Help with Sid shock on older NRS XC bike, please- Mtbr.com
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  1. #1
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    Help with Sid shock on older NRS XC bike, please

    Hi,
    I have a 1999-2000 NRS that I have been using as a xc bike. It has a Rock Shox SID rear shock with positive and negative air chambers and no external rebound. I have been running it with my body weight in both chambers and it works okay, but I was told different things about correct setup, or how it was supposed to be setup for the NRS linkage:

    put my body weight or similar in positive air chamber and to only run about 50 psi in negative air chamber. Result: zero sag and has very locked out feel to it but takes small bumps; rear end skips around and does not take bumps or hits well at all on any real downhill, but does pedal much more firmly. but pogos worse probably due to no rebound.

    Please advise on setup-if the bike was designed to have just 50pse in the negative, and/or to have zero sag, I'll run it like that and will just have to figure it's almost a hardtail on any real downhills, and will be prepared for the rear end skipping around, brake jacking and throwing bike onto its nose.
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  2. #2
    Former Bike Wrench
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    1999-2000 the NRS was called XTC DS2 with the non-adjustable SID shock.

    The NRS suspension was designed for efficiency over performance. The system is designed around running the shock with zero sag...running more pressure in the negative air might help a little but the real issue (besides the fact this suspension design was never a good plush design in the first place) is that the rebound setting is simply too light for your weight. You might look for a SID XC or SL shock on e-bay (6.5" x 1.5") which would help as they have adjustable rebound.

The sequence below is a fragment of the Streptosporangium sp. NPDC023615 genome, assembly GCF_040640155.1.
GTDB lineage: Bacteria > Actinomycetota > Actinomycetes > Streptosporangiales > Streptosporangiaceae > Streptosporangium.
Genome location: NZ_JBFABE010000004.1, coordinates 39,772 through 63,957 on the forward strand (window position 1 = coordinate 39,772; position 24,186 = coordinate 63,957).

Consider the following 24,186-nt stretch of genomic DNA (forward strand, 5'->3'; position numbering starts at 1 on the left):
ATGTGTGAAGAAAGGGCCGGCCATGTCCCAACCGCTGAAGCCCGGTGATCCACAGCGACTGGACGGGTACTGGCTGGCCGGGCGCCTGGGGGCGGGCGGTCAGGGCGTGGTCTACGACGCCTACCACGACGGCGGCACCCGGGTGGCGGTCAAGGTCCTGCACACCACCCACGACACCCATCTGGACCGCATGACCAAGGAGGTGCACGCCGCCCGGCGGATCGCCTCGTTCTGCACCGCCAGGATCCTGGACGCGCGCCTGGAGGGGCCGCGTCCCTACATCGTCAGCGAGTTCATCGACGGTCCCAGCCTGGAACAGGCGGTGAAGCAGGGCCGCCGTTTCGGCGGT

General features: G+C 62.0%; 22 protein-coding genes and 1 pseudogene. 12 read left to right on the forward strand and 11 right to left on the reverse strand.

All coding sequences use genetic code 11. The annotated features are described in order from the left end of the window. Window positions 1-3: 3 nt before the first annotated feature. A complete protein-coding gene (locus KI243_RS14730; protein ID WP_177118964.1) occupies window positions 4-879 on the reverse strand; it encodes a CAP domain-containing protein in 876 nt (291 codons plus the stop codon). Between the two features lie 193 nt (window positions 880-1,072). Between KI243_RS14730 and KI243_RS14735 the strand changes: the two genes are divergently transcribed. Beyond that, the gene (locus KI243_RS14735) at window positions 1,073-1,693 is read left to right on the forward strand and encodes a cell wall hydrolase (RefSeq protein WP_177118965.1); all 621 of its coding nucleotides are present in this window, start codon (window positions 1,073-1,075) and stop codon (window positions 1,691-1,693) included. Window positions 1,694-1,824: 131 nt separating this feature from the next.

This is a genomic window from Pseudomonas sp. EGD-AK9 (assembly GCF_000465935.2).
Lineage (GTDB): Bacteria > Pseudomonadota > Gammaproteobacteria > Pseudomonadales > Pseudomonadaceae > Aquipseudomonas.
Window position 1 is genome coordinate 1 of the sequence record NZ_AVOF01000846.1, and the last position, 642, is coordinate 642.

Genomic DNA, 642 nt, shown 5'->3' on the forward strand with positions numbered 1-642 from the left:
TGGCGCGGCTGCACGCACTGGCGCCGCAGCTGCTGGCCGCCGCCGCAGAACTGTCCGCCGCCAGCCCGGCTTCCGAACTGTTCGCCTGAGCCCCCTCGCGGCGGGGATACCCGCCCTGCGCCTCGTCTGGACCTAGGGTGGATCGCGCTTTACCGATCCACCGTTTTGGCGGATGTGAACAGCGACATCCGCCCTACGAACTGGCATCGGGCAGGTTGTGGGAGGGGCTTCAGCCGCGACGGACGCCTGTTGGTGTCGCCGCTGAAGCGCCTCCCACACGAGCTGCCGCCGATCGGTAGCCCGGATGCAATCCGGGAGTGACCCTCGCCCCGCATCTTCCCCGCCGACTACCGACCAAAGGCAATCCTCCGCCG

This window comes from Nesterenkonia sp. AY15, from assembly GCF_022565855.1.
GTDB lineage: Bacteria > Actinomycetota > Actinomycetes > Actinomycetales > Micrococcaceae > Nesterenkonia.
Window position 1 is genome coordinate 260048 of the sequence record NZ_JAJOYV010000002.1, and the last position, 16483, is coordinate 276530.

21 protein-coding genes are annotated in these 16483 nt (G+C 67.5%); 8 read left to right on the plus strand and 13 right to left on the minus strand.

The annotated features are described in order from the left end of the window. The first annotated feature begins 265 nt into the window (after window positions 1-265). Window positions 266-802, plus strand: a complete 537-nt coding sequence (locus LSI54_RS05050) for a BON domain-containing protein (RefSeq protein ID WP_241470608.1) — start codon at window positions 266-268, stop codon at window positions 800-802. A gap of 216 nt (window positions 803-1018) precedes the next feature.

3. #3
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    Yes, NRS was designed to use no sag, it should stay topped-out while pedaliing but move over bumps.

    But, having no rebound adjust on your shock does make setup more difficult.
    Why not try the negative chamber at 50psi as recommended, then lower the positive pressure until it gets smoother over bumps and general riding (while staying topped out while pedaling on a smooth trail).

    if you don't like that setup, increase the negative pressure a bit more.

    Like was said, you might find a used SID with rebound adjust at a decent price, but it may need new seals if it's used.

  4. #4
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    Slightly of topic but seeing how the NRS has a horste link, does this mean that bikes with this type of link should run little to no sag?

    I have a KHS xc004 with a SID XC (with external rebound adj) and I'm running 110lbs in the + and 50lbs in the -. This gives me about 25-30% sag.

  5. #5
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    Quote Originally Posted by the-one1
    Slightly of topic but seeing how the NRS has a horste link, does this mean that bikes with this type of link should run little to no sag?

    I have a KHS xc004 with a SID XC (with external rebound adj) and I'm running 110lbs in the + and 50lbs in the -. This gives me about 25-30% sag.
    The horst link on the NRS is in a different position as other horst link designs and was designed to run with very little to no sag.... This was due to the fact that the rear would extend strongly under chain tension due to the position of the horst link..... If there was 30% sag the bike would bob a lot under hard pedalling due to the shock extending, den settling into it's sag on every pedal stroke....

    Other models of Horst links need sag, so u don't have to do anything to the KHS....

    Cheers!
    Mas

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